Lewis Hamilton, seven-time Formula 1 world champion and an advocate for social change, has expressed his lack of surprise over the absence of inclusivity within the FIA’s regulatory structure.
Despite his ongoing efforts to promote diversity and inclusivity in F1 and motorsport, the lack of gender-neutral language within the regulations remains a concerning issue.
Hamilton’s commitment to societal causes is evident through initiatives like Mission 44, which aims to provide opportunities for individuals from underprivileged backgrounds to access STEM projects.
Additionally, his influential Hamilton Commission report in 2021 led to the widespread adoption of tools and projects across the F1 grid, focused on fostering inclusivity.
Part of Hamilton’s advocacy has been to champion the visibility of female talent in Formula 1.
He has supported young, up-and-coming drivers, as exemplified by his endorsement of the now-defunct W Series.
Moreover, he emphasises the significance of recognising women who work behind the scenes as mechanics, engineers, and in various roles across team operations.
While progress has been made by F1 and the FIA to address these concerns, Hamilton’s attention is drawn to a persistent issue within the rulebook.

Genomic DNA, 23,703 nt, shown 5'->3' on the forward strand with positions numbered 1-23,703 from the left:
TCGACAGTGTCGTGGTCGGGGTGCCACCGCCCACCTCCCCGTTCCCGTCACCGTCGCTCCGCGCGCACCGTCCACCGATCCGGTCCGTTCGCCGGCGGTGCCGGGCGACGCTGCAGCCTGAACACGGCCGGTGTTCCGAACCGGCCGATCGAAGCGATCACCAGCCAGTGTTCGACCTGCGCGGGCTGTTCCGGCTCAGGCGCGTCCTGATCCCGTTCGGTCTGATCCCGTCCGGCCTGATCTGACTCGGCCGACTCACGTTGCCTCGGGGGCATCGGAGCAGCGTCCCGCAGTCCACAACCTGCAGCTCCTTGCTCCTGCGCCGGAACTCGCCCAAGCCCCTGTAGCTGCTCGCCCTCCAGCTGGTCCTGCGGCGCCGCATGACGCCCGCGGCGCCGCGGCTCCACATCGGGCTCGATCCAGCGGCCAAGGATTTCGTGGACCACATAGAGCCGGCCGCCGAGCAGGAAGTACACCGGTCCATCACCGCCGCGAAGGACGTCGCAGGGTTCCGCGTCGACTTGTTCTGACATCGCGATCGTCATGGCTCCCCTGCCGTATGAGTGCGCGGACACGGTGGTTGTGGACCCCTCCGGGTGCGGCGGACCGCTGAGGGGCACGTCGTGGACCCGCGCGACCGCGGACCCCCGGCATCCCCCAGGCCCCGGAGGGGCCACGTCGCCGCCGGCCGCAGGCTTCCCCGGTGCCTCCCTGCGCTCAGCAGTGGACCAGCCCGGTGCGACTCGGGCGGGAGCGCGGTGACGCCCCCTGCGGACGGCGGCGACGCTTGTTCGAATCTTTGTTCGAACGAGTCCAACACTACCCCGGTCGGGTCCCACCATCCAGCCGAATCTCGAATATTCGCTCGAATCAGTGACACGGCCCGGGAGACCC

Despite the gradual updates to regulations, the language used still presents a glaring disparity.
The regulatory framework refers to drivers solely as ‘he,’ reflecting a gender bias that contrasts with the inclusive approach taken by other motorsport entities.
In contrast to Formula 1, the FIM and MotoGP utilise the term ‘rider’ in their rulebooks to ensure gender inclusivity.
When confronted with this discrepancy, Hamilton expressed his sentiments to the media. “It doesn’t surprise me,” he remarked, acknowledging the lack of diversity in the decision-making circles.
“It is only men in that room and it has been since I’ve been here.”
Hamilton believes that the issue stems from a lack of prioritisation.
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“There has not been enough importance [on changing], probably,” he emphasised.
The absence of a more diverse perspective in shaping regulations might contribute to the oversight.
While he acknowledges that there may be another perspective, he finds it disheartening that greater emphasis has not been placed on rectifying this issue.